Arab-Israeli Border Wars, Incidents & Terrorist Attacks

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The Harper Encyclopedia of Military History: From 3500 B.C. to the Present
Arab-Israeli Border Wars, Incidents & Terrorist Attacks

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* the Arab flags, from top left to bottom right: Palestine, Egypt, Syria, Iraq, Saudi Arabia, Lebanon and Jordan.

Israel and her Arab neighbors have fought major wars against each other in 1948-1949, 1956, 1967, 1973, and 1982-2000, 2006, and 2008. In addition, Israel's occupation of the West Bank and Gaza met with opposition from the Palestinian inhabitants of those lands in the First and Second Intifada Uprisings (1987-1993, 2000-Present). Besides these conflicts, numerous other battles, cross-border commando and terrorist raids, air battles, sea battles, missile strikes, mini-invasions, and other acts of organized violence from the end of the 1948-1949 war through to the present day. This page attempts to chronicle and list these attacks in chronological order. This is a work in progress and more information will be added.

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Qibya Raid (October, 1951)—Israeli troops, led by Major Ariel Sharon (Israeli Prime Minister 2001-) destroyed dozens of buildings in the West Bank (Jordan) town of Qibya.  Civilian deaths reached 69.

Egyptian Seizure of the Israeli ship Bat Galim (Summer, 1954)—Egypt seized the Israeli ship Bat Galim as it attempted to enter the Suez Canal.  According to various international agreements, the Suez Canal is supposed to be accessible to ships of all nations.  This provoked worsening tensions between Israel and Egypt.

Gaza Raid (Feb. 28, 1955)—Israeli forces conducted a raid, a response to repeated guerrilla attacks and the seizure of an Israeli ship by Egypt, resulted in the deaths of 51 Egyptian soldiers and 8 Israeli troops.  This raid was the largest of its kind against Arab forces since the end of the First Arab-Israeli War in 1949.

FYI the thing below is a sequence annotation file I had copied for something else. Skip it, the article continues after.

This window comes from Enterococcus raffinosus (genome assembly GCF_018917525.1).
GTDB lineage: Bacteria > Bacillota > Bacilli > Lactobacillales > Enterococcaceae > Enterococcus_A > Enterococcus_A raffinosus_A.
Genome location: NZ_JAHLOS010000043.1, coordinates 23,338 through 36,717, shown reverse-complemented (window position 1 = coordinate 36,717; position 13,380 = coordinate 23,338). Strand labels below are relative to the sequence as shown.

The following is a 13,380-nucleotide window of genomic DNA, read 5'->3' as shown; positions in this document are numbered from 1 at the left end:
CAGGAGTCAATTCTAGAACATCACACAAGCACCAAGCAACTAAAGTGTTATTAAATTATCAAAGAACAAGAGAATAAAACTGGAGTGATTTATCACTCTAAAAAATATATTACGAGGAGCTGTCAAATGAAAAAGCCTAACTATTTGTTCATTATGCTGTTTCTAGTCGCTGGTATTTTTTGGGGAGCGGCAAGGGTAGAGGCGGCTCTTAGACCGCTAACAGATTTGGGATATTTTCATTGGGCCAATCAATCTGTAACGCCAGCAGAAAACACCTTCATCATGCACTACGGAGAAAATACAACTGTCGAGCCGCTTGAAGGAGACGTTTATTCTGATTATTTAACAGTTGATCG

First al-Fatah (PLO) Raid (Dec. 31, 1964)—Yassir Arafat’s al-Fatah faction of the Palestine Liberation Organization conducted its first raid into Israel from Lebanon.

Israeli-Syrian Border and Air Battle (Nov. 13, 1964)—Israel and Syria both claimed sovereignty over several Demilitarized Zones along their border.  These Zones were set up as part of the cease-fire ending the First Arab-Israeli War.  Israel attempted to farm the land in these Zones, while Syria developed a project to divert water from the Jordan River, which Israel shared with both Syria and Jordan.  Syrian forces often fired on Israeli tractors attempting to farm the Zones, while Israel looked for ways to interrupt the Syrian diversion project.  On Nov. 13, 1964, Syrian forces stationed on the top of the Golan Heights, a plateau overlooking Israeli territory in the Jordan River valley, fired on Israeli tractors.  Israeli forces returned fire.  Syrian artillery then targeted Israeli civilian villages.  Israel responded with air attacks on Syrian forces.  This battle resulted in 4 Israeli dead and 9 wounded.  Syrian losses included two tanks and machines involved in the diversion project. One result of this clash was Syria’s accelerated acquisition of more and better Soviet-made fighter planes. (Oren, 2001).